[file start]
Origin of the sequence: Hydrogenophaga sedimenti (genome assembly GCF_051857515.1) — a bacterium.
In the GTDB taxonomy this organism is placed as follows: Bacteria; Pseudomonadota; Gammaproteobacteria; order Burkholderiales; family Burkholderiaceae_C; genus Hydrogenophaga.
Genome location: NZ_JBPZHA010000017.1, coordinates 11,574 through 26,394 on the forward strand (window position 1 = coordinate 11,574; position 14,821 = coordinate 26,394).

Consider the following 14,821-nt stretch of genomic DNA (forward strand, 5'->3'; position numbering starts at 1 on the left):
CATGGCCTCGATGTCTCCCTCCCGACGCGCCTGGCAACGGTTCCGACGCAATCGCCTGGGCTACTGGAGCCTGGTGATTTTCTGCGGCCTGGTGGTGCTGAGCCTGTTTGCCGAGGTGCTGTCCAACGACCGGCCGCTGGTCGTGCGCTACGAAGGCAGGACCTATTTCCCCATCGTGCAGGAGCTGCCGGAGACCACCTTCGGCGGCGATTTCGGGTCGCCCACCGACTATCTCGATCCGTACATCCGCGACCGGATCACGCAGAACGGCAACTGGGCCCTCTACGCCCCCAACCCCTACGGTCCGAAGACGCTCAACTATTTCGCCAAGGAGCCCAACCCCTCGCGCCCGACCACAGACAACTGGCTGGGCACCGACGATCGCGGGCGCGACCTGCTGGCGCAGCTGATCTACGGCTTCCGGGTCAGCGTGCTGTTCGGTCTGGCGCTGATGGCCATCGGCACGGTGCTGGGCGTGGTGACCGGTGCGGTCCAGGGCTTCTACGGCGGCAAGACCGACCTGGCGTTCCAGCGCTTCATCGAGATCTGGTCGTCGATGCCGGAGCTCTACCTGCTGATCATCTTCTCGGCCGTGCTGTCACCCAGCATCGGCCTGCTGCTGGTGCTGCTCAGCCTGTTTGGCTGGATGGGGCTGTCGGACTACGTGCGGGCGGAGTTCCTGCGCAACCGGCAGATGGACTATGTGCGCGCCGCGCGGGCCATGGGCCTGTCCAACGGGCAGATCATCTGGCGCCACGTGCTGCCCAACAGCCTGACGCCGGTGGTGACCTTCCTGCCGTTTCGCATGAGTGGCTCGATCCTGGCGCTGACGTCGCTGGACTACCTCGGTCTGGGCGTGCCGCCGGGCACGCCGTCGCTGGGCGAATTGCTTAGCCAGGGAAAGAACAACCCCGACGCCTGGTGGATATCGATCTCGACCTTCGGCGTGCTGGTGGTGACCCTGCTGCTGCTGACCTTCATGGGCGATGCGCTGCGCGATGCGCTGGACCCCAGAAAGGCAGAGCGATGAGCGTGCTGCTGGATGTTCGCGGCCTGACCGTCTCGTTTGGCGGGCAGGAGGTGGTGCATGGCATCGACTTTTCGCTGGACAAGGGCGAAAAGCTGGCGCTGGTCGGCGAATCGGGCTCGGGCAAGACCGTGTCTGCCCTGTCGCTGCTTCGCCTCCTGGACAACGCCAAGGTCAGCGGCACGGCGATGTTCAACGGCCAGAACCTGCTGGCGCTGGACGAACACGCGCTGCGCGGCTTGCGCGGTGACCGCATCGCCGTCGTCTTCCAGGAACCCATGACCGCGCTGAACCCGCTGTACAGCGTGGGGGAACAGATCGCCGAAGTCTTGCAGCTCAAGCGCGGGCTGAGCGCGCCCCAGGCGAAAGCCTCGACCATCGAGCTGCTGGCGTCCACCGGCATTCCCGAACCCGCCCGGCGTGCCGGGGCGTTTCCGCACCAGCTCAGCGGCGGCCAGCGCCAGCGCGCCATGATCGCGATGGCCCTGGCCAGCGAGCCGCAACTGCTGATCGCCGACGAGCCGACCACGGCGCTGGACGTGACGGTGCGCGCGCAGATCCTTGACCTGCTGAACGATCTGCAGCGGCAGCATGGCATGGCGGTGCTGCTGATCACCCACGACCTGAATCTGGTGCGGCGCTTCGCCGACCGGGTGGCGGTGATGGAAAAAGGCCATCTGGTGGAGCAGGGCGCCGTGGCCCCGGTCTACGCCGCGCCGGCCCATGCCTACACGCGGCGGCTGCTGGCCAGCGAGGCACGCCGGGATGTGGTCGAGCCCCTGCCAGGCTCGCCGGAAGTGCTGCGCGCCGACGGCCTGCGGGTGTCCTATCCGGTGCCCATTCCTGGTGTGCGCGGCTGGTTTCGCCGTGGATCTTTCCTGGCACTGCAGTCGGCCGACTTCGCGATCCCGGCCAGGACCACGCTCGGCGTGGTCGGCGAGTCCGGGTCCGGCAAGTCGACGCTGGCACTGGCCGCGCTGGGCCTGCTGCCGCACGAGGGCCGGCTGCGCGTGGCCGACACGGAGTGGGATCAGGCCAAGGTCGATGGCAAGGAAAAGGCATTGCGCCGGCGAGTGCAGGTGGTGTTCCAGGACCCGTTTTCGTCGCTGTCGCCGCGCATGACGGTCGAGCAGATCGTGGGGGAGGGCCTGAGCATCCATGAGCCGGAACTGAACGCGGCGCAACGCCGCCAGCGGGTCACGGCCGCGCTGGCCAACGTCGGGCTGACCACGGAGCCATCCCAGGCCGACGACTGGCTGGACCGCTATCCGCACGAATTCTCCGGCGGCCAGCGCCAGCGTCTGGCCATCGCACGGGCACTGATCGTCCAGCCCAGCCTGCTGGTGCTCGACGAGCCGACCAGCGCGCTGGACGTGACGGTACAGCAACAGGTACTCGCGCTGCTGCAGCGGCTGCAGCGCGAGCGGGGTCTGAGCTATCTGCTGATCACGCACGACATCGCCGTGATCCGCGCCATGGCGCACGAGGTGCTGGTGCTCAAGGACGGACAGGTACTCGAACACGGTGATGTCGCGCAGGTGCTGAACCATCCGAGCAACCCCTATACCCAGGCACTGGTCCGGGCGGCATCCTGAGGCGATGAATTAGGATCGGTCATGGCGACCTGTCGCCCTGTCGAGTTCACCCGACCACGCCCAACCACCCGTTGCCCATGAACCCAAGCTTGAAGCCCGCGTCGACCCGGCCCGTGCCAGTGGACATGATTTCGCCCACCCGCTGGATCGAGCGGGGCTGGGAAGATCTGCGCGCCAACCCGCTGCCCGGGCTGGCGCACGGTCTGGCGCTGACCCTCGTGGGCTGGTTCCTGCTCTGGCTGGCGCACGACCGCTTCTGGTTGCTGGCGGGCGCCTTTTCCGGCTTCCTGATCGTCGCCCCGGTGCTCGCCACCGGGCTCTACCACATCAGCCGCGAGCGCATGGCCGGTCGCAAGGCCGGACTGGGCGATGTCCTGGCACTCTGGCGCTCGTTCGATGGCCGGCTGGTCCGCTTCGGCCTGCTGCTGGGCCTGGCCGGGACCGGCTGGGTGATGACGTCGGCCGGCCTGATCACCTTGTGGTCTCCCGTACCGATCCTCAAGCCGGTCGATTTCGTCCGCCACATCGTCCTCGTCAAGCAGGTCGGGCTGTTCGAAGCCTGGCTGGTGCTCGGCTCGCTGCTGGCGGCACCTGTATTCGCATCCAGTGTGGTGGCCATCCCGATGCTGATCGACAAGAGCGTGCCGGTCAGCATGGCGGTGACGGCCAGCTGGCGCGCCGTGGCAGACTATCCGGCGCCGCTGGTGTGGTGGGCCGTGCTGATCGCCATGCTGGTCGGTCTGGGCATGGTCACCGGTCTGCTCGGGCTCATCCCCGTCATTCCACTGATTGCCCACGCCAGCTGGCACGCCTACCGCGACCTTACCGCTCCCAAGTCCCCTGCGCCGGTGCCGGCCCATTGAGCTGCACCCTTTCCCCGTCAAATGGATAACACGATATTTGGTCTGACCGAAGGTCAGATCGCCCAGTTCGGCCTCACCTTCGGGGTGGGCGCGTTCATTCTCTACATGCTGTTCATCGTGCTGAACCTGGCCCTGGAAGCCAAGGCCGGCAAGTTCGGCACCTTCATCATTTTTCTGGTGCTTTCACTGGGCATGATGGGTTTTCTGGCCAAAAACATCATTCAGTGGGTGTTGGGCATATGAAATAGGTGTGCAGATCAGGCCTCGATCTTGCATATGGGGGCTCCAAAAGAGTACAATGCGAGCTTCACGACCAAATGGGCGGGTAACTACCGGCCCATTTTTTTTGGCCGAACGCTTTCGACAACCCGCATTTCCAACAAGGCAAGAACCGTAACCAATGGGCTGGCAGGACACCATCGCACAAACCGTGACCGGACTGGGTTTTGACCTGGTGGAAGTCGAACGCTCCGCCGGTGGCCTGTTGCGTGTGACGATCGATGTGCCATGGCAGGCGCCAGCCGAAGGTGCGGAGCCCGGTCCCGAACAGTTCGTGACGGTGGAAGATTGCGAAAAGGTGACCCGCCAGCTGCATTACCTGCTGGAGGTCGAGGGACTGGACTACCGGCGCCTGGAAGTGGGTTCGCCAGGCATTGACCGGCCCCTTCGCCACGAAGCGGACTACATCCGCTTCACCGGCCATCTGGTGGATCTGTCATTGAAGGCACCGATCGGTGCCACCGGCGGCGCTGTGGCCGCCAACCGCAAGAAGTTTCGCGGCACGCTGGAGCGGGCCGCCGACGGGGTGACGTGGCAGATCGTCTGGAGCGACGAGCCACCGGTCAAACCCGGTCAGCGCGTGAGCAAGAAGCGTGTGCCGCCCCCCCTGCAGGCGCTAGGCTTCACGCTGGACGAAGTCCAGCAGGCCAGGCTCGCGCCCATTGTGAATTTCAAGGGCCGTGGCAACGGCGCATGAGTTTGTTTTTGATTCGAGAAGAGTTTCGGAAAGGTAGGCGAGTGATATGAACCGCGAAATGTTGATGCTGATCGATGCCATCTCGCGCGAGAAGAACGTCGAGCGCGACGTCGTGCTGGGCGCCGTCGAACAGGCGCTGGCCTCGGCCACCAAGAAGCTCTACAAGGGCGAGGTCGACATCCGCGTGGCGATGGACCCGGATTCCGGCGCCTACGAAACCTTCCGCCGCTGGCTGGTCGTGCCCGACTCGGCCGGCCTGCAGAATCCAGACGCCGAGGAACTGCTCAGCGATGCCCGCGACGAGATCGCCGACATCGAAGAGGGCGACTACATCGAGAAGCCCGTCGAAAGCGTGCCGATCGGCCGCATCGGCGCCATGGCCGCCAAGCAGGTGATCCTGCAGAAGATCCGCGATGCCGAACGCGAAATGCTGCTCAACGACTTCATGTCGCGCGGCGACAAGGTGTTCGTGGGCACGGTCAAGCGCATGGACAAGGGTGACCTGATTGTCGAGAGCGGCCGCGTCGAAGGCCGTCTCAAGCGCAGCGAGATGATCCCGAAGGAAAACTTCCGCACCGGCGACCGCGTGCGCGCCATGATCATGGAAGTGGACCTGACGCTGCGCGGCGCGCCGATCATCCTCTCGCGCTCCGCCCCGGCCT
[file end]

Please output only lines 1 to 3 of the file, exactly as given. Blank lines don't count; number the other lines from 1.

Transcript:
Origin of the sequence: Hydrogenophaga sedimenti (genome assembly GCF_051857515.1) — a bacterium.
In the GTDB taxonomy this organism is placed as follows: Bacteria; Pseudomonadota; Gammaproteobacteria; order Burkholderiales; family Burkholderiaceae_C; genus Hydrogenophaga.
Genome location: NZ_JBPZHA010000017.1, coordinates 11,574 through 26,394 on the forward strand (window position 1 = coordinate 11,574; position 14,821 = coordinate 26,394).